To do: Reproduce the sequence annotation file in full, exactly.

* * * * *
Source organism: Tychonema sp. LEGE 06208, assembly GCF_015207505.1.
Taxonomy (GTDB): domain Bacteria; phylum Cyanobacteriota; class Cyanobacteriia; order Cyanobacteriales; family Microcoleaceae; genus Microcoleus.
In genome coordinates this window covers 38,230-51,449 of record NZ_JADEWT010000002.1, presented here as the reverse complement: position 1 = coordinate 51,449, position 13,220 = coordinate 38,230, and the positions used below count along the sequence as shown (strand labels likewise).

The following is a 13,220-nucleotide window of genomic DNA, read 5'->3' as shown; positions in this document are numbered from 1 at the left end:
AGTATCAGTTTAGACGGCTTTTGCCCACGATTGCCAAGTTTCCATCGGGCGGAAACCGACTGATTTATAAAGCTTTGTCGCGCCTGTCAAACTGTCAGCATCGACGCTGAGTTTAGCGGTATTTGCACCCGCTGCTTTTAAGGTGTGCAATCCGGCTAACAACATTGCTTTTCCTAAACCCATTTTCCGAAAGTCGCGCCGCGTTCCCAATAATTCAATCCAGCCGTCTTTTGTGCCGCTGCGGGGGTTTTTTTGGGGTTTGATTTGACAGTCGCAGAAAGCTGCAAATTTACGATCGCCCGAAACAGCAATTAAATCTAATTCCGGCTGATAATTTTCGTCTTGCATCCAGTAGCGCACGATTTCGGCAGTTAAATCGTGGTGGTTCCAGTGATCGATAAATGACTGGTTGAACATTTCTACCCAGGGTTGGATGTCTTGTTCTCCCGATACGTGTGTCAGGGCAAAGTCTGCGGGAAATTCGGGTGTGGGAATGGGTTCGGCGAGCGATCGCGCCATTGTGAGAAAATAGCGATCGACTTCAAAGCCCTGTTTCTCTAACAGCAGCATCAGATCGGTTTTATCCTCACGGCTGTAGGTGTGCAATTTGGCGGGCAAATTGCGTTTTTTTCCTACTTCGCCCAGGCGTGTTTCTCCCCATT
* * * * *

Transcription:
Source organism: Tychonema sp. LEGE 06208, assembly GCF_015207505.1.
Taxonomy (GTDB): domain Bacteria; phylum Cyanobacteriota; class Cyanobacteriia; order Cyanobacteriales; family Microcoleaceae; genus Microcoleus.
In genome coordinates this window covers 38,230-51,449 of record NZ_JADEWT010000002.1, presented here as the reverse complement: position 1 = coordinate 51,449, position 13,220 = coordinate 38,230, and the positions used below count along the sequence as shown (strand labels likewise).

The following is a 13,220-nucleotide window of genomic DNA, read 5'->3' as shown; positions in this document are numbered from 1 at the left end:
AGTATCAGTTTAGACGGCTTTTGCCCACGATTGCCAAGTTTCCATCGGGCGGAAACCGACTGATTTATAAAGCTTTGTCGCGCCTGTCAAACTGTCAGCATCGACGCTGAGTTTAGCGGTATTTGCACCCGCTGCTTTTAAGGTGTGCAATCCGGCTAACAACATTGCTTTTCCTAAACCCATTTTCCGAAAGTCGCGCCGCGTTCCCAATAATTCAATCCAGCCGTCTTTTGTGCCGCTGCGGGGGTTTTTTTGGGGTTTGATTTGACAGTCGCAGAAAGCTGCAAATTTACGATCGCCCGAAACAGCAATTAAATCTAATTCCGGCTGATAATTTTCGTCTTGCATCCAGTAGCGCACGATTTCGGCAGTTAAATCGTGGTGGTTCCAGTGATCGATAAATGACTGGTTGAACATTTCTACCCAGGGTTGGATGTCTTGTTCTCCCGATACGTGTGTCAGGGCAAAGTCTGCGGGAAATTCGGGTGTGGGAATGGGTTCGGCGAGCGATCGCGCCATTGTGAGAAAATAGCGATCGACTTCAAAGCCCTGTTTCTCTAACAGCAGCATCAGATCGGTTTTATCCTCACGGCTGTAGGTGTGCAATTTGGCGGGCAAATTGCGTTTTTTTCCTACTTCGCCCAGGCGTGTTTCTCCCCATT